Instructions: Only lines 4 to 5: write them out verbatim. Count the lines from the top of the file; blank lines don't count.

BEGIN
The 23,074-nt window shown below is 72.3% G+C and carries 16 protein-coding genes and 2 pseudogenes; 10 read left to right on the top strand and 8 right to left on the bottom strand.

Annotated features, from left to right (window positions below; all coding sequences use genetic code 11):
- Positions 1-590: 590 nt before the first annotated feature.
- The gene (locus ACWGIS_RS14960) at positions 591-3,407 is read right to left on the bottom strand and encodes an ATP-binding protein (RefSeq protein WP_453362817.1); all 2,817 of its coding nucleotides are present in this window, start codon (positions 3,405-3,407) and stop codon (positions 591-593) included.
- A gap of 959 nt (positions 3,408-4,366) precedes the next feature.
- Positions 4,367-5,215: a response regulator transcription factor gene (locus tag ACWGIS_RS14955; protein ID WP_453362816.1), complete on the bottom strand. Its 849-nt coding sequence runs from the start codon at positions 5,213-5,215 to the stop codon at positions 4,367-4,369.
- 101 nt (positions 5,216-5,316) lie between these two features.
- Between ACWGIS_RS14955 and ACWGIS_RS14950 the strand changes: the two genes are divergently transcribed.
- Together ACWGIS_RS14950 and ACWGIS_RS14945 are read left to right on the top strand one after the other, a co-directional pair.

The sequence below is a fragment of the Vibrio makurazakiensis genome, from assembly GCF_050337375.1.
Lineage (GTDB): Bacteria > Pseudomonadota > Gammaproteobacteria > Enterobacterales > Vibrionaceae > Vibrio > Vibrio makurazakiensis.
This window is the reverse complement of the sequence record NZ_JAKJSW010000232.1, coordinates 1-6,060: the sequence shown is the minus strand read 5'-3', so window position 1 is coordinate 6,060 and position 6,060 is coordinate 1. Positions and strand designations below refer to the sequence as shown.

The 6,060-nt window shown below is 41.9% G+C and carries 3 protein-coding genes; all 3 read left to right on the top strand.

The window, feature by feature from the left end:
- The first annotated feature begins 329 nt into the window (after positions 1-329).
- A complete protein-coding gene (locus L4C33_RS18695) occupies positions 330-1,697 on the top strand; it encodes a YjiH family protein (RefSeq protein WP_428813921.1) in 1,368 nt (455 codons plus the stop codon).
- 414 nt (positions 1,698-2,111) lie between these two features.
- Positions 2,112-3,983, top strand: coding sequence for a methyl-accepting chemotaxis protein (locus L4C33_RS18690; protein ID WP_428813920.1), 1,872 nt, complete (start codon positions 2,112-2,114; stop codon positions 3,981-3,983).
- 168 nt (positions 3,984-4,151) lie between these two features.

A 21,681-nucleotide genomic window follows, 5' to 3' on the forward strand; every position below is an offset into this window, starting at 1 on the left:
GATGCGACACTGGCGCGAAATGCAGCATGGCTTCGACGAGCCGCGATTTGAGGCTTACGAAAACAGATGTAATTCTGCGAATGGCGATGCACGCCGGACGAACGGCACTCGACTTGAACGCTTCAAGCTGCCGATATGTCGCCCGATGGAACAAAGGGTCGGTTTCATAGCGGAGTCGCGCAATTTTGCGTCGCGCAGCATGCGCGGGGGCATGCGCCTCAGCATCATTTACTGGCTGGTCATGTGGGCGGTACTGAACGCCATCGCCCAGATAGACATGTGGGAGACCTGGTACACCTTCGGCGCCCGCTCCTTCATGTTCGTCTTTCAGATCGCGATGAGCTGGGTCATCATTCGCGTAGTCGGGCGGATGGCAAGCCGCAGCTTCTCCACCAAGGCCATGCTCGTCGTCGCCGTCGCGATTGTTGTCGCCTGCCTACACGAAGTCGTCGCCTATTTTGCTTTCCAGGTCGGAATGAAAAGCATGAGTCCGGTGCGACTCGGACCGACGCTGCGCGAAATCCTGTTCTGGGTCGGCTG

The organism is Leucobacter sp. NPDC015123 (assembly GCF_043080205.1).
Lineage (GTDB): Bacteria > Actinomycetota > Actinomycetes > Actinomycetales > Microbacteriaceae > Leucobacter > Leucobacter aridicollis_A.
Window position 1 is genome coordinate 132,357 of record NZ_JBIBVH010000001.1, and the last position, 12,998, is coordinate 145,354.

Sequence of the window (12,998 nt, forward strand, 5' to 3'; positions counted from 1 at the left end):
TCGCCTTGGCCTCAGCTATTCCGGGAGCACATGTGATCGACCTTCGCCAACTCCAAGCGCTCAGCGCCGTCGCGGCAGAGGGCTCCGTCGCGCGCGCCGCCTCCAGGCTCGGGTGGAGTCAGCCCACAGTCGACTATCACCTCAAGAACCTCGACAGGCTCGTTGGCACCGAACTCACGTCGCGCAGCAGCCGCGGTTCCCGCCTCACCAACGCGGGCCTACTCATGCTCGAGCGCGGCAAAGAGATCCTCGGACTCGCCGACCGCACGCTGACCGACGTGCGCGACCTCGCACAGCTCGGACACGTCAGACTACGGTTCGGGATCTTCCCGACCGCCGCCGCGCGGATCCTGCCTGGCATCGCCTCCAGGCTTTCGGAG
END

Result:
- The gene (locus ACWGIS_RS14960) at positions 591-3,407 is read right to left on the bottom strand and encodes an ATP-binding protein (RefSeq protein WP_453362817.1); all 2,817 of its coding nucleotides are present in this window, start codon (positions 3,405-3,407) and stop codon (positions 591-593) included.
- A gap of 959 nt (positions 3,408-4,366) precedes the next feature.